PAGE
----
Ahmedabad, August 1 (NIA): Unable to contain agitations by the dominant caste of Patidars and the depressed caste of Dalits on different issues, the Chief Minister of the Western Indian state of Gujarat, Anandiben Patel, resigned on Monday enabling Indian Prime Minister Narendra Modi to put another satrap in his home state to enable the Bharatiya Janata Party (BJP) to win the state assembly elections 18 months from now.
In her resignation letter posted on Facebook, Anandiben said she is resigning because she is going to be 75 years old in November and that she would like a younger person to take over the responsibility of running the state. But the real reason according to the Indian media is that she had failed to tackle and win over two major communities in Gujarat, namely, the dominant caste of Patidars (15 percent of the electorate) and the depressed Dalits (7 percent of the electorate).
That Modi might have sought her resignation is evident from the calm response of his hatchet man and BJP chief, Amit Shah. Shah nonchalantly said that Anandiben has resigned and that it will be put to the party for a decision.
Both the Patidars and Dalits are electorally significant in Gujarat. The Patidars are demanding reservations in government jobs and educational institutions on the grounds that they are, contrary to the popular impression, “economically backward”. The Dalits are angry that cow protection vigilante groups allied with the BJP had beaten up Dalits for skinning dead cattle when it their traditional occupation.
At a massive rally on Sunday, Dalit leaders put the BJP in the state on notice, telling the community not to remove dead cattle or clean sewers to “send a strong message” to the party and its government,” First Post reported. The web newspaper noted that just a few days ago, the BJP had dreamt of getting 40,000 Dalits to greet party chief Amit Shah in Agra. But hardly a thousand could be mustered.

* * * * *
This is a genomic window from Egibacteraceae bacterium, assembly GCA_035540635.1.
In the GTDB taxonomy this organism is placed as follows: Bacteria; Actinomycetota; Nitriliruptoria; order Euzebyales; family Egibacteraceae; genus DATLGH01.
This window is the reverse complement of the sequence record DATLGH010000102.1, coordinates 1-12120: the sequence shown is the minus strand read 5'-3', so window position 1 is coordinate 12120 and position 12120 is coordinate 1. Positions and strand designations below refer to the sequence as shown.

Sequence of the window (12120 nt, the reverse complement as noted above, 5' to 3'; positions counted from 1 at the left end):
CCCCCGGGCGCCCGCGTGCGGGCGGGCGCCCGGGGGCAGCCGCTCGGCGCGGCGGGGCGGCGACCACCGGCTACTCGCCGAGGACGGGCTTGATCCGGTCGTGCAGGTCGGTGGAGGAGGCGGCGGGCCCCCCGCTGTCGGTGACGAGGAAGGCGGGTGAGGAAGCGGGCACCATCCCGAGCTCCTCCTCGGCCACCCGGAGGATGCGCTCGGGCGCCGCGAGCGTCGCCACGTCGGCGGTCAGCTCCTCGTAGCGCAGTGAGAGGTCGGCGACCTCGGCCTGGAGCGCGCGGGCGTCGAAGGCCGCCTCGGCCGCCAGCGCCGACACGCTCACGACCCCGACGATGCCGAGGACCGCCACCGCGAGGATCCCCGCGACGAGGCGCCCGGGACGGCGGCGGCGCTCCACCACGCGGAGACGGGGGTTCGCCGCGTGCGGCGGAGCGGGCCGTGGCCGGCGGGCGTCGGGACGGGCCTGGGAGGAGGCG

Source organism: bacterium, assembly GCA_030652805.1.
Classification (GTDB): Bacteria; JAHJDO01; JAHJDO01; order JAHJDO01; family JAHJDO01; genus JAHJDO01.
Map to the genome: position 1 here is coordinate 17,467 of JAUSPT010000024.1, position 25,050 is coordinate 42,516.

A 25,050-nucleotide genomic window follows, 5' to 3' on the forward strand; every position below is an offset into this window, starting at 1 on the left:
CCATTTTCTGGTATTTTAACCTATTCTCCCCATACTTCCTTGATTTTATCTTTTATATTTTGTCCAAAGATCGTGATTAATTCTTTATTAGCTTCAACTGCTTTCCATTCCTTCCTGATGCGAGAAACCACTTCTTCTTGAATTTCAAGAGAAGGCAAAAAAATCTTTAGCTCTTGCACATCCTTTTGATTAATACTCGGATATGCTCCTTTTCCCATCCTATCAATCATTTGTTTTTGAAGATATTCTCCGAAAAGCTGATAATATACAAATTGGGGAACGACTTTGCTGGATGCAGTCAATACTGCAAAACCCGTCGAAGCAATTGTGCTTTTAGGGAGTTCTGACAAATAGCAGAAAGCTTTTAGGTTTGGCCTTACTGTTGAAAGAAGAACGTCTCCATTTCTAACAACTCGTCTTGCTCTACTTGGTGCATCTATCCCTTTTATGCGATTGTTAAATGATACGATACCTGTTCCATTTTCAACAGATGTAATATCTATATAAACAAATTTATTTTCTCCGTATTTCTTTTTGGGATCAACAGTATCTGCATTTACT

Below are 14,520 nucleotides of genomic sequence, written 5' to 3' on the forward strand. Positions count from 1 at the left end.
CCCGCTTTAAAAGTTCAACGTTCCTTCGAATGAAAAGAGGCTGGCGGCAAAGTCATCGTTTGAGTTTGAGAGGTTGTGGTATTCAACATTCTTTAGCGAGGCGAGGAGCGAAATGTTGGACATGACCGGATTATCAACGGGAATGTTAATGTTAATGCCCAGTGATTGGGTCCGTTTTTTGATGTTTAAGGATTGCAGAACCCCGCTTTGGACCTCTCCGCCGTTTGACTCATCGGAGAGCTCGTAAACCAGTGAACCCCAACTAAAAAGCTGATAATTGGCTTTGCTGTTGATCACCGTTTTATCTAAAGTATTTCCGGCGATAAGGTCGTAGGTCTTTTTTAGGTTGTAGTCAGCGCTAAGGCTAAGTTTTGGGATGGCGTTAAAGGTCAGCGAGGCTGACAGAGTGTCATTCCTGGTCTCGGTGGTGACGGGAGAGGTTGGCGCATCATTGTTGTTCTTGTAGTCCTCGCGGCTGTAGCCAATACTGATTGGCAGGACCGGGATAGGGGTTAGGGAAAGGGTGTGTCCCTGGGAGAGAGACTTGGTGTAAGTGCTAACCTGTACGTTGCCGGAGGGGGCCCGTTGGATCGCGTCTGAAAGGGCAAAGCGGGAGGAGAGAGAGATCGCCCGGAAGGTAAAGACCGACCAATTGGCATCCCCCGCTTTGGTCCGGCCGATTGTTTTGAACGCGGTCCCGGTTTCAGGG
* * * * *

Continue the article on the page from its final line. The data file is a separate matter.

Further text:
The agitations by these two caste groups rocked Gujarat weakening the BJP’s ability to win the coming assembly elections. In fact, the BJP did badly in the December 2015 local bodies’ elections much to the embarrassment of Prime Minister Modi who has been touting the “Gujarat Model” of development as a panacea for India’s ills, and is to showcase the state through the “Vibrant Gujarat Summit” in January next year.
According to First Post, Gujarat had turned into a veritable mess since last year’s Patidar agitation for reservations that led to massive protests and violence throughout the state. In the aftermath of the protests, Gujarat’s Patidars ,who are 15 percent of the state’s electorate, appeared to be drifting away from the party they had supported for almost two decades. Their support was the bedrock of the BJP’s successive electoral wins in the state.
“But, the recent local bodies elections in Gujarat showed that the ground beneath the BJP’s feet is shifting. In Saurashtra, the BJP suffered major losses in the polls, ceding ground to the Congress,” First Post said.
The very fact that the BJP had failed to retain the support of the Patidars or Patels in spite of having Anandiben, a Patidar, as the Chief Minister, meant that Anandiben’s days at the helm were numbered.
Even before the dust kicked up by the Patidar agitation could settle, Anandiben was rocked by a series of allegations of corruption charges, especially against her daughter, Anar.
For years, BJP had thrived in Gujarat on the reputation of Narendra Modi as an incorruptible Chief Minister. His anti-corruption slogan had paved the way for an electoral revolution across India, leading to the demolition of the Congress-led government in New Delhi in 2014. But the charges against Anar (and indirectly against Anandiben) could not be brushed under the carpet.
But it is the 15 day Dalit agitation which forced Modi to go for a change of guard in Gujarat. Since Dalit solidarity is an all-India phenomenon, Modi apparently feared that it could influence elections in Uttar Pradesh, which are due in 2017. The BJP, which had ruled Uttar Pradesh once, is desperately trying to come back to power there, as it is one of the most populous states in India.